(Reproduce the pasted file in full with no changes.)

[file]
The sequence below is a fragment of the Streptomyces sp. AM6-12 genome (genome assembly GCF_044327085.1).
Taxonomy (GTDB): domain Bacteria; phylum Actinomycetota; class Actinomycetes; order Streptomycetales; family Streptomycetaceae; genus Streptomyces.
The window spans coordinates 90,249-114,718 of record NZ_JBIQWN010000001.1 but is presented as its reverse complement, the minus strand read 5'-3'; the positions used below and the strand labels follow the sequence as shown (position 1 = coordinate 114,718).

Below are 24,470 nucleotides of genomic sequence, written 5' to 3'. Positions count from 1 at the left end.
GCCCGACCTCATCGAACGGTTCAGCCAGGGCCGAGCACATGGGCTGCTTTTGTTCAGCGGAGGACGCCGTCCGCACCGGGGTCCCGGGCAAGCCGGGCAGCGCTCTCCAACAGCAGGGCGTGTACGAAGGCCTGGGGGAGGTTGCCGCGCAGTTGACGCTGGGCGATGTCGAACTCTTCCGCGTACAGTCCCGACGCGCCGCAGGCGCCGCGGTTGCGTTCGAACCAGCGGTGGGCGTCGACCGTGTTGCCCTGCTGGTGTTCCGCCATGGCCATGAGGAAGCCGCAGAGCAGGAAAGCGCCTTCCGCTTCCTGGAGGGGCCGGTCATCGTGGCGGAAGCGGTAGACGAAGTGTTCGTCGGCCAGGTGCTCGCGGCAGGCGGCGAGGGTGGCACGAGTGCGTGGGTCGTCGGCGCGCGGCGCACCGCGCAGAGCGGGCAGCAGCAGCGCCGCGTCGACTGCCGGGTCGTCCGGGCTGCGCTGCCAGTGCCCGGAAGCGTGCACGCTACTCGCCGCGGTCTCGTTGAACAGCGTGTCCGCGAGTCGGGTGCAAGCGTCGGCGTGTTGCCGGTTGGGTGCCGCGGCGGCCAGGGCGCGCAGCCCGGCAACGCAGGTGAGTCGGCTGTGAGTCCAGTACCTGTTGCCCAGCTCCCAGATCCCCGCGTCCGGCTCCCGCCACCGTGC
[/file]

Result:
The sequence below is a fragment of the Streptomyces sp. AM6-12 genome (genome assembly GCF_044327085.1).
Taxonomy (GTDB): domain Bacteria; phylum Actinomycetota; class Actinomycetes; order Streptomycetales; family Streptomycetaceae; genus Streptomyces.
The window spans coordinates 90,249-114,718 of record NZ_JBIQWN010000001.1 but is presented as its reverse complement, the minus strand read 5'-3'; the positions used below and the strand labels follow the sequence as shown (position 1 = coordinate 114,718).

Below are 24,470 nucleotides of genomic sequence, written 5' to 3'. Positions count from 1 at the left end.
GCCCGACCTCATCGAACGGTTCAGCCAGGGCCGAGCACATGGGCTGCTTTTGTTCAGCGGAGGACGCCGTCCGCACCGGGGTCCCGGGCAAGCCGGGCAGCGCTCTCCAACAGCAGGGCGTGTACGAAGGCCTGGGGGAGGTTGCCGCGCAGTTGACGCTGGGCGATGTCGAACTCTTCCGCGTACAGTCCCGACGCGCCGCAGGCGCCGCGGTTGCGTTCGAACCAGCGGTGGGCGTCGACCGTGTTGCCCTGCTGGTGTTCCGCCATGGCCATGAGGAAGCCGCAGAGCAGGAAAGCGCCTTCCGCTTCCTGGAGGGGCCGGTCATCGTGGCGGAAGCGGTAGACGAAGTGTTCGTCGGCCAGGTGCTCGCGGCAGGCGGCGAGGGTGGCACGAGTGCGTGGGTCGTCGGCGCGCGGCGCACCGCGCAGAGCGGGCAGCAGCAGCGCCGCGTCGACTGCCGGGTCGTCCGGGCTGCGCTGCCAGTGCCCGGAAGCGTGCACGCTACTCGCCGCGGTCTCGTTGAACAGCGTGTCCGCGAGTCGGGTGCAAGCGTCGGCGTGTTGCCGGTTGGGTGCCGCGGCGGCCAGGGCGCGCAGCCCGGCAACGCAGGTGAGTCGGCTGTGAGTCCAGTACCTGTTGCCCAGCTCCCAGATCCCCGCGTCCGGCTCCCGCCACCGTGC